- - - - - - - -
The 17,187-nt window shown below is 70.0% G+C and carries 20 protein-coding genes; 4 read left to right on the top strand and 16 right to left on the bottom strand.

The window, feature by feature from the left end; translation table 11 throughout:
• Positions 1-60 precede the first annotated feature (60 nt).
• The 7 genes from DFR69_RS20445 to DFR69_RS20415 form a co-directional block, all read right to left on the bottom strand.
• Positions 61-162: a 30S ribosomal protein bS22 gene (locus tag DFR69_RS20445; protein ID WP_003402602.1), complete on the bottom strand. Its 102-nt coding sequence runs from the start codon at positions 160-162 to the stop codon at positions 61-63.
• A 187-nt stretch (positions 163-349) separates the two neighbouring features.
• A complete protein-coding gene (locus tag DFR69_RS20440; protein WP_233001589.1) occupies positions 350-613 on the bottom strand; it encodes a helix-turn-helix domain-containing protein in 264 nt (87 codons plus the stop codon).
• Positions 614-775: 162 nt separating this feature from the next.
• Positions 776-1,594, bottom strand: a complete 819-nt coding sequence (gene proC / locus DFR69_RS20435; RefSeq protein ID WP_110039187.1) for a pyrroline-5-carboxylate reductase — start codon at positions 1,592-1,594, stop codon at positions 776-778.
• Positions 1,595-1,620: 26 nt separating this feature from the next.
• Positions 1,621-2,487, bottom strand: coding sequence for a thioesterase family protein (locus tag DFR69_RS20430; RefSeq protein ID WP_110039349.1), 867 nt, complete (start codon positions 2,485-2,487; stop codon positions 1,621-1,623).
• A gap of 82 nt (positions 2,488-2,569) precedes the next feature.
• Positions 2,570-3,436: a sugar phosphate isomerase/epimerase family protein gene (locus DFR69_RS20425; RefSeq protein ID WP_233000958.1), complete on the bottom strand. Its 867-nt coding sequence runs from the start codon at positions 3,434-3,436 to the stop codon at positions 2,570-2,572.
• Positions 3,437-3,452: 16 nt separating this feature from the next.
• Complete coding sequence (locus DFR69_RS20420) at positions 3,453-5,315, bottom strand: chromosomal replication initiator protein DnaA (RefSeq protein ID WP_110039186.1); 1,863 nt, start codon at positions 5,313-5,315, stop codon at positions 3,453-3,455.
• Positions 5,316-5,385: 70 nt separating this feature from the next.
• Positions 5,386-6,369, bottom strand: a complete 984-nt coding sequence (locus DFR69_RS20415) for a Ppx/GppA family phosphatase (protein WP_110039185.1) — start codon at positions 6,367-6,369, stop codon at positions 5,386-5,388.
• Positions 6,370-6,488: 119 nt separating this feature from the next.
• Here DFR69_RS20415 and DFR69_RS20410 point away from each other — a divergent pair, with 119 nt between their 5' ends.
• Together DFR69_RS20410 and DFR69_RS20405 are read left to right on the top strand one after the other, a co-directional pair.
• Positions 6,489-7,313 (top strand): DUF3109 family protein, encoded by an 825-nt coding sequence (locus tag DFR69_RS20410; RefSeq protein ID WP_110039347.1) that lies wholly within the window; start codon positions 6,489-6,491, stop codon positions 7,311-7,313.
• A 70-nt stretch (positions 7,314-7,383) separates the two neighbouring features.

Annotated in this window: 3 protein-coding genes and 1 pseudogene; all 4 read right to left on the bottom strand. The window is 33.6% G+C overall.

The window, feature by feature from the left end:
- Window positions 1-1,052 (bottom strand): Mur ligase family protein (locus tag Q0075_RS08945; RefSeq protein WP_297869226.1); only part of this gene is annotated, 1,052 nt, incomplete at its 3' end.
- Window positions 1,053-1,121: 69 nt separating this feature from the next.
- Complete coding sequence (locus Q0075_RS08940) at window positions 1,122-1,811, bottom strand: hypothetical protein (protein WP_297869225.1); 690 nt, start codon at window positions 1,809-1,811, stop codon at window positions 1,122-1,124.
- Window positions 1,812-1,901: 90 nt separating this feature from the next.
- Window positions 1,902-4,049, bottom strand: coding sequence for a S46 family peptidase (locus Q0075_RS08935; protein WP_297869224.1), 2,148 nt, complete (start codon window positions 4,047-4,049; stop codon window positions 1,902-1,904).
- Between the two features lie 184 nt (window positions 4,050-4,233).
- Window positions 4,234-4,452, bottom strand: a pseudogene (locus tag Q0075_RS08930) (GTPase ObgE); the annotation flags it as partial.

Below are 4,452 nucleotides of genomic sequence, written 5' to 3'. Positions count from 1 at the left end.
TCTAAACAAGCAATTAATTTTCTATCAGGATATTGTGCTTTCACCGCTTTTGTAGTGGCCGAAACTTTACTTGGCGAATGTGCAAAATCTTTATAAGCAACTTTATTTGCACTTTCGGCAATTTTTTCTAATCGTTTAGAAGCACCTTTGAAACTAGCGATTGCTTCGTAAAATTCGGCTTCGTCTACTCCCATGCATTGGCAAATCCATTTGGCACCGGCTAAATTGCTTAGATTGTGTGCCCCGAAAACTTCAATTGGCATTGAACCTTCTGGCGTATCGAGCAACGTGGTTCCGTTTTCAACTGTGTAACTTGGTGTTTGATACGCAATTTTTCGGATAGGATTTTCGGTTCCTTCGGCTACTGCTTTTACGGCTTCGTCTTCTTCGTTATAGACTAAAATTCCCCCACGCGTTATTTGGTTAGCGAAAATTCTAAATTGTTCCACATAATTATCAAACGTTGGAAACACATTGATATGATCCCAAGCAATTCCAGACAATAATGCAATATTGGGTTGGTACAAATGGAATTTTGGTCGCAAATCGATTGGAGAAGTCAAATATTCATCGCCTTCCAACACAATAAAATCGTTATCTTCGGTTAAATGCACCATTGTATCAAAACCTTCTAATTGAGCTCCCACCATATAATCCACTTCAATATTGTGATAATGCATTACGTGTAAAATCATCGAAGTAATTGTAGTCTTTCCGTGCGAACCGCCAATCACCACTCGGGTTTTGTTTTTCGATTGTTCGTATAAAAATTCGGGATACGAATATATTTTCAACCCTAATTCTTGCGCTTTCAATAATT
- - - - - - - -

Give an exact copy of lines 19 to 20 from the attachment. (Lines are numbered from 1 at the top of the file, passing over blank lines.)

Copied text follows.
• Here DFR69_RS20415 and DFR69_RS20410 point away from each other — a divergent pair, with 119 nt between their 5' ends.
• Together DFR69_RS20410 and DFR69_RS20405 are read left to right on the top strand one after the other, a co-directional pair.